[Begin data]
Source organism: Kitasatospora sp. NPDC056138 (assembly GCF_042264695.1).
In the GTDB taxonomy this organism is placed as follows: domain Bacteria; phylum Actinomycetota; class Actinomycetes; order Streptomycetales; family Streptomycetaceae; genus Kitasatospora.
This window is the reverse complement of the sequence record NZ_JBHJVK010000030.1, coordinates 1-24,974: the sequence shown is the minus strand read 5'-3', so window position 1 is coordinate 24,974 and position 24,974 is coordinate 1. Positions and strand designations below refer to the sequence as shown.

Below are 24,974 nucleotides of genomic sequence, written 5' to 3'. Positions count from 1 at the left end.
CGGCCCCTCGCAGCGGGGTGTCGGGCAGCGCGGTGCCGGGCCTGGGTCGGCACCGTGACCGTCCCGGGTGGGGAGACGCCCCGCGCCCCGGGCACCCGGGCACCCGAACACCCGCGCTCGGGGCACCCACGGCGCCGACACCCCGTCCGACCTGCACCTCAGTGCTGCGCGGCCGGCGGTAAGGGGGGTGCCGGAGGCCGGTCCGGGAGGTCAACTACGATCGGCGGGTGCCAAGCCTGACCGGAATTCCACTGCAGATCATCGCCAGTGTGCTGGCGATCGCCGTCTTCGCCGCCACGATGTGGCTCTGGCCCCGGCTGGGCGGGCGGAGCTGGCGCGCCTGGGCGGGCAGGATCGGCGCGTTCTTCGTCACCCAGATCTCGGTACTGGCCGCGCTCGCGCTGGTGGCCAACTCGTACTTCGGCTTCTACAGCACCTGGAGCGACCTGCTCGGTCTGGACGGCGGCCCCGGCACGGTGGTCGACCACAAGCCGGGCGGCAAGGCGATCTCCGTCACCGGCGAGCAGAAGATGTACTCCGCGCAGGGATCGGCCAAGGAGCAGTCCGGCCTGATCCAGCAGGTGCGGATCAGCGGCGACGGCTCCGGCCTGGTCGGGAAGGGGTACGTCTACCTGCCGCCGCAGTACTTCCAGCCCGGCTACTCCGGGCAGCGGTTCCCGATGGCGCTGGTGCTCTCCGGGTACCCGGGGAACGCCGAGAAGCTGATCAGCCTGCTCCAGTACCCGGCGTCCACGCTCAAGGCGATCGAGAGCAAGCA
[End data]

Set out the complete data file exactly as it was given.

Source organism: Kitasatospora sp. NPDC056138 (assembly GCF_042264695.1).
In the GTDB taxonomy this organism is placed as follows: domain Bacteria; phylum Actinomycetota; class Actinomycetes; order Streptomycetales; family Streptomycetaceae; genus Kitasatospora.
This window is the reverse complement of the sequence record NZ_JBHJVK010000030.1, coordinates 1-24,974: the sequence shown is the minus strand read 5'-3', so window position 1 is coordinate 24,974 and position 24,974 is coordinate 1. Positions and strand designations below refer to the sequence as shown.

Below are 24,974 nucleotides of genomic sequence, written 5' to 3'. Positions count from 1 at the left end.
CGGCCCCTCGCAGCGGGGTGTCGGGCAGCGCGGTGCCGGGCCTGGGTCGGCACCGTGACCGTCCCGGGTGGGGAGACGCCCCGCGCCCCGGGCACCCGGGCACCCGAACACCCGCGCTCGGGGCACCCACGGCGCCGACACCCCGTCCGACCTGCACCTCAGTGCTGCGCGGCCGGCGGTAAGGGGGGTGCCGGAGGCCGGTCCGGGAGGTCAACTACGATCGGCGGGTGCCAAGCCTGACCGGAATTCCACTGCAGATCATCGCCAGTGTGCTGGCGATCGCCGTCTTCGCCGCCACGATGTGGCTCTGGCCCCGGCTGGGCGGGCGGAGCTGGCGCGCCTGGGCGGGCAGGATCGGCGCGTTCTTCGTCACCCAGATCTCGGTACTGGCCGCGCTCGCGCTGGTGGCCAACTCGTACTTCGGCTTCTACAGCACCTGGAGCGACCTGCTCGGTCTGGACGGCGGCCCCGGCACGGTGGTCGACCACAAGCCGGGCGGCAAGGCGATCTCCGTCACCGGCGAGCAGAAGATGTACTCCGCGCAGGGATCGGCCAAGGAGCAGTCCGGCCTGATCCAGCAGGTGCGGATCAGCGGCGACGGCTCCGGCCTGGTCGGGAAGGGGTACGTCTACCTGCCGCCGCAGTACTTCCAGCCCGGCTACTCCGGGCAGCGGTTCCCGATGGCGCTGGTGCTCTCCGGGTACCCGGGGAACGCCGAGAAGCTGATCAGCCTGCTCCAGTACCCGGCGTCCACGCTCAAGGCGATCGAGAGCAAGCA